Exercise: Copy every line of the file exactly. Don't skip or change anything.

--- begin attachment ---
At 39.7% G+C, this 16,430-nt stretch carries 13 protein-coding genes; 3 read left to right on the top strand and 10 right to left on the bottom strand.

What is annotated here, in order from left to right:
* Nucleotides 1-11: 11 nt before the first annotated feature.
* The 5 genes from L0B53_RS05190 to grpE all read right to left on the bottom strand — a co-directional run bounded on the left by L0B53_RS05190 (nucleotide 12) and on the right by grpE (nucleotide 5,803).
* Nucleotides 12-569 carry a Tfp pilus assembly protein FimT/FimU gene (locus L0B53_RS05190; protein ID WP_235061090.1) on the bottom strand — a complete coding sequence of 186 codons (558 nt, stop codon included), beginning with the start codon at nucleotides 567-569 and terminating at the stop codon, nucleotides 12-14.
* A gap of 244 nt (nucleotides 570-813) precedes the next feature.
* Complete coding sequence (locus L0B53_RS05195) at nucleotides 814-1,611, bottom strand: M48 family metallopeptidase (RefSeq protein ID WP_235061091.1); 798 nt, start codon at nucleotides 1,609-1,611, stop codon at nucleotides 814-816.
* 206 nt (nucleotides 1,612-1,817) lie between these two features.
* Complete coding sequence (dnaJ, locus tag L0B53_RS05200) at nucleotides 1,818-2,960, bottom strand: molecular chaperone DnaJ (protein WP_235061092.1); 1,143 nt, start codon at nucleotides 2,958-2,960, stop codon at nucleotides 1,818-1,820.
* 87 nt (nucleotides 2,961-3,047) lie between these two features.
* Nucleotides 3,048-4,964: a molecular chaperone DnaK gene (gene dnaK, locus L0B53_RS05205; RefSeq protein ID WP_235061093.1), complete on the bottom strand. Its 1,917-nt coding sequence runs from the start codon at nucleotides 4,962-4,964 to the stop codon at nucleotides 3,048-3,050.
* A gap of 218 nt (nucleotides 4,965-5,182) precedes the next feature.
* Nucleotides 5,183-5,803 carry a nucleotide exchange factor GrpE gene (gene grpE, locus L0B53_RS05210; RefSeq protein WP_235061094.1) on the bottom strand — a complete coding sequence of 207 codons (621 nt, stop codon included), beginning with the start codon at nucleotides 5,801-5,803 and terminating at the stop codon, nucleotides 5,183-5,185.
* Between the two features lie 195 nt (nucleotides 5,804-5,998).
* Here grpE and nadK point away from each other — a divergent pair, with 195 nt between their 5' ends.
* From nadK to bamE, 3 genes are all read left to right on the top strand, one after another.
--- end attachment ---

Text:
At 39.7% G+C, this 16,430-nt stretch carries 13 protein-coding genes; 3 read left to right on the top strand and 10 right to left on the bottom strand.

What is annotated here, in order from left to right:
* Nucleotides 1-11: 11 nt before the first annotated feature.
* The 5 genes from L0B53_RS05190 to grpE all read right to left on the bottom strand — a co-directional run bounded on the left by L0B53_RS05190 (nucleotide 12) and on the right by grpE (nucleotide 5,803).
* Nucleotides 12-569 carry a Tfp pilus assembly protein FimT/FimU gene (locus L0B53_RS05190; protein ID WP_235061090.1) on the bottom strand — a complete coding sequence of 186 codons (558 nt, stop codon included), beginning with the start codon at nucleotides 567-569 and terminating at the stop codon, nucleotides 12-14.
* A gap of 244 nt (nucleotides 570-813) precedes the next feature.
* Complete coding sequence (locus L0B53_RS05195) at nucleotides 814-1,611, bottom strand: M48 family metallopeptidase (RefSeq protein ID WP_235061091.1); 798 nt, start codon at nucleotides 1,609-1,611, stop codon at nucleotides 814-816.
* 206 nt (nucleotides 1,612-1,817) lie between these two features.
* Complete coding sequence (dnaJ, locus tag L0B53_RS05200) at nucleotides 1,818-2,960, bottom strand: molecular chaperone DnaJ (protein WP_235061092.1); 1,143 nt, start codon at nucleotides 2,958-2,960, stop codon at nucleotides 1,818-1,820.
* 87 nt (nucleotides 2,961-3,047) lie between these two features.
* Nucleotides 3,048-4,964: a molecular chaperone DnaK gene (gene dnaK, locus L0B53_RS05205; RefSeq protein ID WP_235061093.1), complete on the bottom strand. Its 1,917-nt coding sequence runs from the start codon at nucleotides 4,962-4,964 to the stop codon at nucleotides 3,048-3,050.
* A gap of 218 nt (nucleotides 4,965-5,182) precedes the next feature.
* Nucleotides 5,183-5,803 carry a nucleotide exchange factor GrpE gene (gene grpE, locus L0B53_RS05210; RefSeq protein WP_235061094.1) on the bottom strand — a complete coding sequence of 207 codons (621 nt, stop codon included), beginning with the start codon at nucleotides 5,801-5,803 and terminating at the stop codon, nucleotides 5,183-5,185.
* Between the two features lie 195 nt (nucleotides 5,804-5,998).
* Here grpE and nadK point away from each other — a divergent pair, with 195 nt between their 5' ends.
* From nadK to bamE, 3 genes are all read left to right on the top strand, one after another.